We accomplish our goals by applying discriminant function analysis and thin plate spline analysis to wing landmarks. We have established a database of expected wing landmark variability for several species and populations of species: (1) Drosophila species, Drosophila melanogaster wild type and selected mutant populations. (2) gypsy moth, Lymantria dispar, populations. (3) Catocaline moth species. (4) Dragonfly (Odonata) species.
For example we have samples of North American, European and Asian gypsy moth populations. A male Gypsy moth forewing of unknown origin is compared to this database and the wing obtains a discriminant score assessing its likelihood of belonging to one of the three origins we can recognise: North America, Europe or Asia. A higher score for membership in one of the foreign databases marks a wing as being of potential foreign origin.
The above approach uses established statistical concepts on a relatively
new type of morphological data, landmark coordinates. While landmark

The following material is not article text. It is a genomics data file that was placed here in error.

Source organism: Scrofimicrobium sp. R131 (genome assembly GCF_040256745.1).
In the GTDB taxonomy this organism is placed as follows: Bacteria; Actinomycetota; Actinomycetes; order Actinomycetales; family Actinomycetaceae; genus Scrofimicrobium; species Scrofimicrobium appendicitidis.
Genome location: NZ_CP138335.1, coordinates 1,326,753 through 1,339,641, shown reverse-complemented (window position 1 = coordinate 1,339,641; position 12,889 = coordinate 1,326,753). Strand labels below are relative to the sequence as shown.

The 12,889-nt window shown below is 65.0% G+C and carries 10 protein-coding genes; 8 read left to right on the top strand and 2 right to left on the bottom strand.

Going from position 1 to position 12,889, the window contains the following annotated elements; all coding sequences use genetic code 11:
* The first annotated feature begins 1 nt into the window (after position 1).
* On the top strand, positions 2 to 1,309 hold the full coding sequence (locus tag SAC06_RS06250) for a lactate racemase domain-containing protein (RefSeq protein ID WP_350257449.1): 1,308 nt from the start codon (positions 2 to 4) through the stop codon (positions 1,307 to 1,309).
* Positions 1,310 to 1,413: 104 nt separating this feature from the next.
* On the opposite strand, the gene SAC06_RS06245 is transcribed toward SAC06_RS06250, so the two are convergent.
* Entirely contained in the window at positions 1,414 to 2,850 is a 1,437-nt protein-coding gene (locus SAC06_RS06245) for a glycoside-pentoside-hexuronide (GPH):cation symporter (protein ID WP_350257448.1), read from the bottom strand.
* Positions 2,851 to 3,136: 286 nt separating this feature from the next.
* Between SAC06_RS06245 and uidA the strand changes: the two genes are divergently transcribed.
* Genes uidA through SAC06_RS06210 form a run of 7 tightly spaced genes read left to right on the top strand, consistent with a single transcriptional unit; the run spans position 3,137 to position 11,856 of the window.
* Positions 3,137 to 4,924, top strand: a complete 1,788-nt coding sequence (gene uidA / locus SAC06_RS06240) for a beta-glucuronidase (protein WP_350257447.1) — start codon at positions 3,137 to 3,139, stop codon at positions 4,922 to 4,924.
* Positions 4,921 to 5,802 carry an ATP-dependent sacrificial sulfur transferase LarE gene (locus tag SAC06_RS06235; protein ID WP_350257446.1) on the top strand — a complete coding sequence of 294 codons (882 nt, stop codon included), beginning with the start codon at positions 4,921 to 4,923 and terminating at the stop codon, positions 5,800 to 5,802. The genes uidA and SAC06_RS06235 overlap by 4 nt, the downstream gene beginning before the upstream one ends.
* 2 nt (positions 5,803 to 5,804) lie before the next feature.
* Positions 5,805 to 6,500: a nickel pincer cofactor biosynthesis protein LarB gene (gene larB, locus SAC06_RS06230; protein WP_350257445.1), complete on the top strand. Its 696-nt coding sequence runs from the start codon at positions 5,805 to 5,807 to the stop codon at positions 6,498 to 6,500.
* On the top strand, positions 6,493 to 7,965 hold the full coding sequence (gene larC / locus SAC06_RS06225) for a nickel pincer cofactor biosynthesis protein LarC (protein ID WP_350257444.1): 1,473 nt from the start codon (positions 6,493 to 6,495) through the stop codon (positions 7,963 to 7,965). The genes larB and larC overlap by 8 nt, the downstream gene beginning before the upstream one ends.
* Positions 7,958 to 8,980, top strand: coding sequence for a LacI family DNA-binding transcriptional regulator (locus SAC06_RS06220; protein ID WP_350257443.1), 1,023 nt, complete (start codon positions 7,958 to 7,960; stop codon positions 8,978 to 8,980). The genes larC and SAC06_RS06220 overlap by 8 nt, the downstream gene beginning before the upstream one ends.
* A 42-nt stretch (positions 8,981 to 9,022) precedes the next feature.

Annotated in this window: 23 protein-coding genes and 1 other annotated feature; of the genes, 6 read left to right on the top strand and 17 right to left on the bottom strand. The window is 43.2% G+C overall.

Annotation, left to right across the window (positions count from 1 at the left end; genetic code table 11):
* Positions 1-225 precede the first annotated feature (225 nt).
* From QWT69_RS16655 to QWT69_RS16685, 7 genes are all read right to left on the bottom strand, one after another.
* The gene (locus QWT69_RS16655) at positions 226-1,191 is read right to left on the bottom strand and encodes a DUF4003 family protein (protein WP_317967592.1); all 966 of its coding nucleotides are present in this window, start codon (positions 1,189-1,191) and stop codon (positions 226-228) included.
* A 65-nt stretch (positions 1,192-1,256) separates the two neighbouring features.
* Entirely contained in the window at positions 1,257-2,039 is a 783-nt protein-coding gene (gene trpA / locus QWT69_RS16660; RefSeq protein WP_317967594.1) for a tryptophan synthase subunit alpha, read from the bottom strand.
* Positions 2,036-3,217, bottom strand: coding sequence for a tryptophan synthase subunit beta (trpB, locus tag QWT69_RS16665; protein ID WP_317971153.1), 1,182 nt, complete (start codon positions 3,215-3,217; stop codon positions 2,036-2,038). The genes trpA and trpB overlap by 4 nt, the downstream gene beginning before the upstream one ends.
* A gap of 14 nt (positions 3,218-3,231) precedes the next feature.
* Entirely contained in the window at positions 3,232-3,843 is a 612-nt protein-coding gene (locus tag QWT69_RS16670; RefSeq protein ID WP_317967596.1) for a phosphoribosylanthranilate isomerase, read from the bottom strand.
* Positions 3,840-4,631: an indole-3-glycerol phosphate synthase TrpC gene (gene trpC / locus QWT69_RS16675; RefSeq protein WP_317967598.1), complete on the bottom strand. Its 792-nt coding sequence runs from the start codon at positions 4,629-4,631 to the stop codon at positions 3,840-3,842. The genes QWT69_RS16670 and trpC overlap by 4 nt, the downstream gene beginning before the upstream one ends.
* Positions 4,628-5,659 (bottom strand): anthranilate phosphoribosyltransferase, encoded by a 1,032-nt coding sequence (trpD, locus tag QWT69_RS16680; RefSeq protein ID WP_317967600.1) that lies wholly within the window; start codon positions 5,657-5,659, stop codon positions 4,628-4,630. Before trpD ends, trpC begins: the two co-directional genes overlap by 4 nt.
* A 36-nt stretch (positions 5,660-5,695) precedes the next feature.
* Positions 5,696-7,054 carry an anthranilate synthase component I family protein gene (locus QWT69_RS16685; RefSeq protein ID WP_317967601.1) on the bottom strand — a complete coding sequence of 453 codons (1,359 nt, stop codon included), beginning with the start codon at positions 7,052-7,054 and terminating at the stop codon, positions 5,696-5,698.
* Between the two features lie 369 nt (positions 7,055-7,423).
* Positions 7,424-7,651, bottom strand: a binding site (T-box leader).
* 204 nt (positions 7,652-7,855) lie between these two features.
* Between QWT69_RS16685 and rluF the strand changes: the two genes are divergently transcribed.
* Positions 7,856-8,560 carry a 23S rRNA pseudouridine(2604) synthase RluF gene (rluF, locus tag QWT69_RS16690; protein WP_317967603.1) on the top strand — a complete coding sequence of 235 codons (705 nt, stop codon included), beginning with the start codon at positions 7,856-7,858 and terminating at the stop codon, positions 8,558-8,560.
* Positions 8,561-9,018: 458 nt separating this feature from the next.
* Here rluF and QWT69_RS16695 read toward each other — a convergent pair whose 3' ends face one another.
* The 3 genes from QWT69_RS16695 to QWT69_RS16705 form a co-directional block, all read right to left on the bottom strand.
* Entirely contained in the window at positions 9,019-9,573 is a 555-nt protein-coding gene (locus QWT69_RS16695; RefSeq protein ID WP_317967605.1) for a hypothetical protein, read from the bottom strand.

coordinates have become a popular subject in the community of biologists
interested in biological
shape, our application of this approach is one of the first cases in
which it is being used to solve a practical problem, the
Asian gypsy moth incursion into North America. We need to explain the
general approach starting with its theoretical basis in order to make it
acceptable and, moreover, the method of choice in this arena of applied
technology. We are using the Drosophila
wing project to establish the credibility of our method. We also need
to show examples of how this approach successfully discriminates species,
sibling species and populations. Our chosen species fit these several needs.